Southwest China is riddled with caves. The sheer number of them means most remain unexplored, despite caving becoming increasingly popular in China. The cave system is home to all sorts of wildlife, and now one more previously unknown species has been added to the list.

Dr Peter Mortimer, a South African mycologist and professor at Kunming Institute of Botany, is an accomplished caver and climber and he took us down one of his projects about 20km north of Kunming – Yanzi Dong, or Swallow Cave.

Rappelling using a climbing rope took us into the main chamber of the cave. Ropes are the preferable mode of transport to scrambling down a rotten tree trunk dropped into the shaft, as locals used to do to harvest stalagmites in the cave. Delicate Xylaria fungus now covers the trunk entirely, its fluorescent glow in the headlamp made the descent feel like a dive into oceanic depths.

Spooked bats flapped around and the air was thick with the smell of their excrement. Down on the floor, masses of ghostly white millipedes feasted on thick piles of bat droppings. On the walls, cave leeches tried to creep up on the sleeping bats. In the light of headlamps the leeches looked blue.

The descent into the cave by rope is not for the faint-hearted. Photo: Pavel Toropov

Mortimer found a fluffy white ball with bones sticking out of it – a dead bat being devoured by a fungus. He packed the carcass into a plastic bag.

“I will get its DNA sequenced – this fungus may well be new to science,” he said. Yunnan Province has the highest biodiversity of fungi in the world and Mortimer’s research group has identified over a thousand new species.

Fungus eating a bat – it turns out to be a new species of fungi. Photo: Peter Mortimer

Caves can harbour very sinister inhabitants – fungus Histoplasma capsulatum, which lives on bat droppings, can cause the potentially fatal “caver’s disease” – histoplasmosis. Also, the virus which caused the 2002 SARS (Severe Acute Respiratory Syndrome) outbreak is believed by some experts to have originated from bats in a cave in Yunnan.

Stumps of cut stalagmites indicate how far the locals have gone, but without specialised equipment one can go only as far down as the main chamber. The lower levels of the cave are accessible only by a series of rappels through a narrow shaft recently discovered by Mortimer.

“This part of the cave is totally safe,” said Mortimer after we had explored the thankfully wide corridors and spacious, stalactite and stalagmite-filled main chambers. “Let’s go deep down to the underground river, it is a much more full-on experience.”

Millipedes feed on bat droppings. Photo: Pavel Toropov

It is very easy to run into serious trouble in these caves. The rappels took us through piles of giant blocks held together by their own weight or glued into the walls with mud.

Everything was caked with mud.

“This is like a reverse birth” laughed Mortimer, as he squeezed down through a particularly narrow and muddy tunnel.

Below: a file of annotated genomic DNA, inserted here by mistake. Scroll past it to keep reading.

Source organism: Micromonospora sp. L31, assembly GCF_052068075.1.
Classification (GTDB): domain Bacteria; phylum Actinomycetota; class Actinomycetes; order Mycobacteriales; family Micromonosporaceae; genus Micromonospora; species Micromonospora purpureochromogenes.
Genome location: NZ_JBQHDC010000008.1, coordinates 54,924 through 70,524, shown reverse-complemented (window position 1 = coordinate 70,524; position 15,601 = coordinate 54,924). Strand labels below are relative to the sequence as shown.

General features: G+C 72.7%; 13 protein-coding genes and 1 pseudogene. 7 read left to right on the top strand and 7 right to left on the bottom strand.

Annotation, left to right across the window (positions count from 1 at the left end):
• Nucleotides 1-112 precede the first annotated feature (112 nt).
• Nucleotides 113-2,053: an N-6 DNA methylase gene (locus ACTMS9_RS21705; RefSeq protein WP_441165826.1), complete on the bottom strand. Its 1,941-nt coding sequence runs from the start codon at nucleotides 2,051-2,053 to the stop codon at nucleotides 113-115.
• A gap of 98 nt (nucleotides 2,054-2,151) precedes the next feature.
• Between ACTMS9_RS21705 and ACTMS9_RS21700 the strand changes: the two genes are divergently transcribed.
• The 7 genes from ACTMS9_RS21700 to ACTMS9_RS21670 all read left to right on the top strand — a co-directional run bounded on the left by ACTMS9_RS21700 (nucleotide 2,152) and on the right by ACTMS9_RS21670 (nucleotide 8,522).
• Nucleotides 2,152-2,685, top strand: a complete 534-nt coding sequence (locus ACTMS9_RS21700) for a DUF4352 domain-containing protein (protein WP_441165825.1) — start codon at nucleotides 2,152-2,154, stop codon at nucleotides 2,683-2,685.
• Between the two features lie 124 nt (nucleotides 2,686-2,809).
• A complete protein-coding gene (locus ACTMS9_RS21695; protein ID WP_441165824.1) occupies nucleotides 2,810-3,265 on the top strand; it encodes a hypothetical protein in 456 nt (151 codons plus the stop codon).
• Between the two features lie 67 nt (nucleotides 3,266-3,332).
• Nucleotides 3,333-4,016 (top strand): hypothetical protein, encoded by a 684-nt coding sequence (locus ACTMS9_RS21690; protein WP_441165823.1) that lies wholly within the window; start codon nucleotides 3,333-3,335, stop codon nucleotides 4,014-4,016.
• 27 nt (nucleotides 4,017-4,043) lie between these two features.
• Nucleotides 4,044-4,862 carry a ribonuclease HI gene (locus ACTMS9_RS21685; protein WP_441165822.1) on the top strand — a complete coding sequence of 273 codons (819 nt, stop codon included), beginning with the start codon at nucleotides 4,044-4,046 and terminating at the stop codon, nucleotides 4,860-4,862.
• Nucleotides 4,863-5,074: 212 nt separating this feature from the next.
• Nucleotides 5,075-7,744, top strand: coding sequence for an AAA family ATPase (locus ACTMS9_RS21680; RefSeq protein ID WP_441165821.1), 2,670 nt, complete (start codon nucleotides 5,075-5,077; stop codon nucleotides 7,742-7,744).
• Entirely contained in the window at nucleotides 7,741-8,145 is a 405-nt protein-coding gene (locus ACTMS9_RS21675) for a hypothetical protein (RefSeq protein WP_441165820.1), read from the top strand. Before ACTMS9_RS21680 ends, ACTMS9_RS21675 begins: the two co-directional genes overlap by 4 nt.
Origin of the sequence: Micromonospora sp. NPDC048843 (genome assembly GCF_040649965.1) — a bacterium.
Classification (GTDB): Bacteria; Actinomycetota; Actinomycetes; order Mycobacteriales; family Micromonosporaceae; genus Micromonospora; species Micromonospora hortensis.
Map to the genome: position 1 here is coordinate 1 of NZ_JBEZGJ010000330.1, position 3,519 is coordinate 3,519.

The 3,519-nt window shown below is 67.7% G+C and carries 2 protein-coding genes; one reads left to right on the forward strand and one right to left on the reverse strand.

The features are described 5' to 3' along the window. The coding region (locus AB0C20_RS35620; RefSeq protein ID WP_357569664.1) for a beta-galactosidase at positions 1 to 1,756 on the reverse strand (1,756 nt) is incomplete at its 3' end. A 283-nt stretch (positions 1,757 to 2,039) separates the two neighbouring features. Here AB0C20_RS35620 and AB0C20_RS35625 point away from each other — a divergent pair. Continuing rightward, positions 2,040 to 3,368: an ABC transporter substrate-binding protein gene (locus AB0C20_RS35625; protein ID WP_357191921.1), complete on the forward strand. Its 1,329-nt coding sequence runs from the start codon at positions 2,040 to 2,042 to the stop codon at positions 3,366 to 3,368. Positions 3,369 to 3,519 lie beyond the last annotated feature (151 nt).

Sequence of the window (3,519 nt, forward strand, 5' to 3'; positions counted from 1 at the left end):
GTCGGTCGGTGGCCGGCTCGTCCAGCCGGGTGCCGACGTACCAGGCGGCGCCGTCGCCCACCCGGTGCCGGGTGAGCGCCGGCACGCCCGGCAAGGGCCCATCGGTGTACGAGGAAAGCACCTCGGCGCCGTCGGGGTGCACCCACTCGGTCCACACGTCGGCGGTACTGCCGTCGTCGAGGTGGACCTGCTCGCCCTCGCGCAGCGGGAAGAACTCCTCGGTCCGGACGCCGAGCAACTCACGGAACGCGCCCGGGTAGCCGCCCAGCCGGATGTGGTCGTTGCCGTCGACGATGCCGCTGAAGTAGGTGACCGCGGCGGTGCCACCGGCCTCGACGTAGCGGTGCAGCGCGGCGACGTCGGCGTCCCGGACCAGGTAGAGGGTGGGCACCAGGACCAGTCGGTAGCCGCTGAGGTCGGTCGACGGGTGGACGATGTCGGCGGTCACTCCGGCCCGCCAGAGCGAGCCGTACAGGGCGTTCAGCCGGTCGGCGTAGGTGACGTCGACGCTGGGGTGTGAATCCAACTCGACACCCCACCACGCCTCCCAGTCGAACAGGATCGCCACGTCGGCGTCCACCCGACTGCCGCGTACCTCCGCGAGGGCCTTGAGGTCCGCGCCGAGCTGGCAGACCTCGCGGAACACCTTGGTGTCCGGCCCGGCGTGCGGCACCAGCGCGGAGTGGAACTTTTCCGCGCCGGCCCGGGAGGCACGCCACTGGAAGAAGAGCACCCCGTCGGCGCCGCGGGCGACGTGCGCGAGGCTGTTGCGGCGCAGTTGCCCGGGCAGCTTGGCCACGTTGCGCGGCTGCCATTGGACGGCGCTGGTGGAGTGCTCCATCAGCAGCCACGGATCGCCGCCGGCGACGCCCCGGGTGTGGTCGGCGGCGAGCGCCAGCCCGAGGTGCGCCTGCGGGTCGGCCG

We rappelled and squeezed down into another chamber – a stream flowed into it before vanishing into a wall. The low ceiling was studded with large, loose blocks. We were now about 100 metres below the surface.

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“We have once tried to follow this stream up, we could see the light – there is an opening – but it was blocked by rockfall.” Mortimer said. “Let’s try to follow the stream down for a bit.”

We did not get far – very soon the ceiling and the floor converged to such an extent that Mortimer decided to turn around. It is rainy season and a rainstorm can flood this passage in minutes.

“We should come back later,” Mortimer said. “It would be great to find an exit from here, this would save us going up the ropes to get out.”

Locals have harvested stalagmites in the main chamber, leaving stumps and scars. Photo: Pavel Toropov

Ascending a vertical rope requires considerable physical effort as well as technique. In the muddy, narrow darkness, where a thrashing, tensioned rope or a wrong placement of one’s foot may trigger a rockfall, it was an uncomfortable, and seemingly interminable, experience.

Driving back to Kunming, Mortimer kept pointing out limestone formations in the surrounding mountains: “There are caves there also, all worth exploring.”

Chinese cavers have been exploring caves in Yunnan and neighbouring Guizhou for a while and there is a caving club in Kunming.

Incredible stalagmites abound in the extensive cave systems of Yunnan. Photo: Peter Mortimer

“Those guys are legit,” Mortimer said. “They can take you on a real caving adventure. There is an underground river in Guizhou that you can run in a raft, for two full days, all inside a cave system.”

Our brief foray into Swallow Cave was quite an adventure already – less than two days later, when we were safely back on the surface, a minor earthquake rattled Kunming. We wondered how many loose blocks it dislodged down below.

The bat-eating fungus we found turned out to be a very unusual beast indeed. The DNA sequencing results showed it was a completely new species, related to the famous Cordyceps sinensis, which infects caterpillars and is highly prized in Chinese traditional medicine, but this was the first time the fungi of this family was found to be feeding on mammals.

This find surprised and excited even Dr Mortimer.

“Molecular evidence shows it to be very isolated from its nearest relatives, and it is also morphologically totally distinct from anything I have seen before,” he wrote.

Yunnan’s caves, so numerous and accessible, are full of surprises and discoveries.